• Investors making decisions on an asset-by-asset basis and are moving up the risk curve
• New sources of international capital coming from Angola, Azerbaijan and Malaysia
• China, Australia, Korea still dominate as funders

“The larger and higher profile transactions are the ones using global capital,” said Jon Zehner, global head of capital markets at LaSalle Investment Management, in a general session entitled “Who Has the Capital and Who is Getting It” at ULI’s Spring Meeting in San Diego.

The importance of global capital was further emphasized by John Miller, senior managing director at Tishman Speyer, who highlighted that the $5.3 billion of equity raised by the company since 2010 was sourced from 54 investors, of which 41 were based outside of the United States.

“New sources of major capital are emerging from Angola, Azerbaijan and Malaysia, but I would focus on China, Korea and Australia” said Zehner. “For most investors the first port of call is the U.S., due to transparency and the rule of law. But it is as much about cities, assets and partners as it is about countries.”

This asset-by-asset approach is also the experience of Michael Stedman, senior executive vice president at Union Bank. “The investments are not about product type,” said Stedman. “They are about individual sponsors and assets. Investment is still highly centered on the gateway cities and especially on prime real estate.”

The panel agreed on the significant volume of capital entering the U.S. from China. Miller discussed Tishman Speyer’s recent deal in California, which had seen it secure Chinese investment for a 160 unit condominium scheme in San Francisco. “In this case, our Chinese investors wanted to invest in the U.S., but they also wanted to see how a U.S. developer does business so that they could take back lessons to their own domestic market.” The joint-venture agreement was established within six weeks: “Once they decide to do a deal they move very quickly,” said Miller.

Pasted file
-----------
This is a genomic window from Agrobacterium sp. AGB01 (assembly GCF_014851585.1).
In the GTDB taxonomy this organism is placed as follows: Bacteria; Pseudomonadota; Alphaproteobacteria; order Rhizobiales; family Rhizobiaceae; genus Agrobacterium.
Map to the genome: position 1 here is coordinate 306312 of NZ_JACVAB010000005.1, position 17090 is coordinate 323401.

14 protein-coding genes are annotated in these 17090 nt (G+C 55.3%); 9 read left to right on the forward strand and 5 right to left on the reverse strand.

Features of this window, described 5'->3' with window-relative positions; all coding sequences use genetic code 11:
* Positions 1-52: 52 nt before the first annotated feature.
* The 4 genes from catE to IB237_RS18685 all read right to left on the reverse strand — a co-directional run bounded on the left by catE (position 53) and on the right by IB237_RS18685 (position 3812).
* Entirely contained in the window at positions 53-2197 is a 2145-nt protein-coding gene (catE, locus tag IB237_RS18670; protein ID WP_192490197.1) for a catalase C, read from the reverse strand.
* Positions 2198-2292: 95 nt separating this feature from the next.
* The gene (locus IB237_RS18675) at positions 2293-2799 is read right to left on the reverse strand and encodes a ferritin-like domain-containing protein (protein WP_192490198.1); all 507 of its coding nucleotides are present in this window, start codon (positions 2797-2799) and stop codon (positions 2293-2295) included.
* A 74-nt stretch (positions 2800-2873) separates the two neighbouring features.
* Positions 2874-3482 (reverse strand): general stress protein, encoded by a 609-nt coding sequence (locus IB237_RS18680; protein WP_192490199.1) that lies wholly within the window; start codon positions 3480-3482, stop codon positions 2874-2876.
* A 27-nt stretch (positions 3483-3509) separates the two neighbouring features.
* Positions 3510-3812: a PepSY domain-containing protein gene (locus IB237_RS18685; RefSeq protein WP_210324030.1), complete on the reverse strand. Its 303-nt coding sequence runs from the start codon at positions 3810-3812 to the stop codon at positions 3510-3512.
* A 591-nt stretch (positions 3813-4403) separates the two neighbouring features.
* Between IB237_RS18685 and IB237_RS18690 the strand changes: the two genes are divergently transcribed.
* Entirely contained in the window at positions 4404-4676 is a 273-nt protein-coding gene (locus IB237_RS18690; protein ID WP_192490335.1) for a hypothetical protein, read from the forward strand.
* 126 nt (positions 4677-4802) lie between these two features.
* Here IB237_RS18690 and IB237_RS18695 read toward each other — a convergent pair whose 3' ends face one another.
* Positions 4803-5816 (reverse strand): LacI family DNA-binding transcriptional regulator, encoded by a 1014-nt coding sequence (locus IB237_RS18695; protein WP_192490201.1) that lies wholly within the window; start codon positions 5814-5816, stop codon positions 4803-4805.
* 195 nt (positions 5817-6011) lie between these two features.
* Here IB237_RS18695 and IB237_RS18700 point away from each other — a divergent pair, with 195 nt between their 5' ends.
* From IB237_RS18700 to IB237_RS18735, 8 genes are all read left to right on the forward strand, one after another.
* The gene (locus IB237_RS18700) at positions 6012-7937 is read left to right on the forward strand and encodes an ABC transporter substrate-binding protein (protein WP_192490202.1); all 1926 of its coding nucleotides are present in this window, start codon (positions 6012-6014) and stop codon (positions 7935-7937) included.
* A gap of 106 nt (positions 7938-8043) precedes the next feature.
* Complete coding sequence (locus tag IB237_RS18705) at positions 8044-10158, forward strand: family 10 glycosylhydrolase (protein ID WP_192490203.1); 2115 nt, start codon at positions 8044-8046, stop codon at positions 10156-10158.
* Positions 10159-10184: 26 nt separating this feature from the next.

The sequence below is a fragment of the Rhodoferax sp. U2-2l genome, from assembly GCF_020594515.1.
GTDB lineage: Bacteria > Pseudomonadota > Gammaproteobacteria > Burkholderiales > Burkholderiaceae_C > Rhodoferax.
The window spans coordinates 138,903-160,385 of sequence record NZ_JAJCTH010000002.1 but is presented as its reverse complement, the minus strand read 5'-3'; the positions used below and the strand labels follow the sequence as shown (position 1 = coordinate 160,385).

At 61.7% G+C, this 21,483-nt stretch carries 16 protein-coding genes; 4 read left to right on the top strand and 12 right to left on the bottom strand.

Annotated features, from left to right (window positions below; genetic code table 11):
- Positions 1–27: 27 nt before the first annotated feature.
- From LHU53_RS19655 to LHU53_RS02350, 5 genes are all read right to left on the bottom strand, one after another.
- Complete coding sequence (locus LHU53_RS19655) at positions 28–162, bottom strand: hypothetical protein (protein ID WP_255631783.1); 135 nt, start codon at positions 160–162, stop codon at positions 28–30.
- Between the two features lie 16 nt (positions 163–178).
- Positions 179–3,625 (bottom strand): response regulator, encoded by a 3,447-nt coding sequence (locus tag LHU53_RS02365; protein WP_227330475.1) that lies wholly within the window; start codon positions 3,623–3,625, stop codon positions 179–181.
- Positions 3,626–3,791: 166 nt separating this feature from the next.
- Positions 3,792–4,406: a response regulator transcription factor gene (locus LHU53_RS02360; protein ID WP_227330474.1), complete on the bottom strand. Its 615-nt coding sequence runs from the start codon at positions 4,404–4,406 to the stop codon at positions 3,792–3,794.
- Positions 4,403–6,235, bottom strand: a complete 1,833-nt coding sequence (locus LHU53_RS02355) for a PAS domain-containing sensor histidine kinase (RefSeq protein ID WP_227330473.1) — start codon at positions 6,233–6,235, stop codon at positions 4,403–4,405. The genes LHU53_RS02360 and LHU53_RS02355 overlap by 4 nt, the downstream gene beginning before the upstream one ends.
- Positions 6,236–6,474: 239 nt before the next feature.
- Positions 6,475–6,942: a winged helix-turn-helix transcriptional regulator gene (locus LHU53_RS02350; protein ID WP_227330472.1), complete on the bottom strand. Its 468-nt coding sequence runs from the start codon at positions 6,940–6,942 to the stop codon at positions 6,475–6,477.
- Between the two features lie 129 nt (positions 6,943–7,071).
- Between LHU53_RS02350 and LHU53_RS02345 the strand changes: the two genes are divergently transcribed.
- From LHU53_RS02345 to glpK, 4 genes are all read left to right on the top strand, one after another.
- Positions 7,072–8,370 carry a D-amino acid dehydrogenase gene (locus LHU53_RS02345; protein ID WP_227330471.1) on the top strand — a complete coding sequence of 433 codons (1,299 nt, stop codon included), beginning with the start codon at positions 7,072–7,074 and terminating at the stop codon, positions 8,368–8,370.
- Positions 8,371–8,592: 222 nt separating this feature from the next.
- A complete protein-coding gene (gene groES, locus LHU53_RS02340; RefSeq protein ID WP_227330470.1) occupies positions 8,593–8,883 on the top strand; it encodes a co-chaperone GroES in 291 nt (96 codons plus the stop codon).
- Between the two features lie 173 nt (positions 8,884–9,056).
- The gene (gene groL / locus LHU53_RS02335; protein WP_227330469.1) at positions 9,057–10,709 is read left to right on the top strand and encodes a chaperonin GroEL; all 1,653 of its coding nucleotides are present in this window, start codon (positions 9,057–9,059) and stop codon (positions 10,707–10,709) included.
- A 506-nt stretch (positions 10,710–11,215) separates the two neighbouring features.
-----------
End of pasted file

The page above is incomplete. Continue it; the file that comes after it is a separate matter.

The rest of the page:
Zehner cautioned that not every Asian investor is ready to move so quickly. “International investors are relationship orientated — especially in Asia,” Zehner said. “It can take two to three years to do the first deal, but once this is completed the process becomes easier.”

Zehner went on to argue that there was currently an undersupply of mezzanine finance, citing there is an estimated £90 billion ($135 billion) funding gap in the U.K. real estate market alone. However, Charles Fedalen, Executive Vice President Group Head, Wells Fargo CRE believed the reverse to be true and that senior debt was harder to find as it did not provide the necessary returns. However, both did agree that investors were currently looking to take on more risk. Fedalen saw the attraction of mezzanine investments as “largely a search for yield.” “Investors are moving up the risk curve,” said Zehner. “They cannot hit their target returns at a risk level they would like.”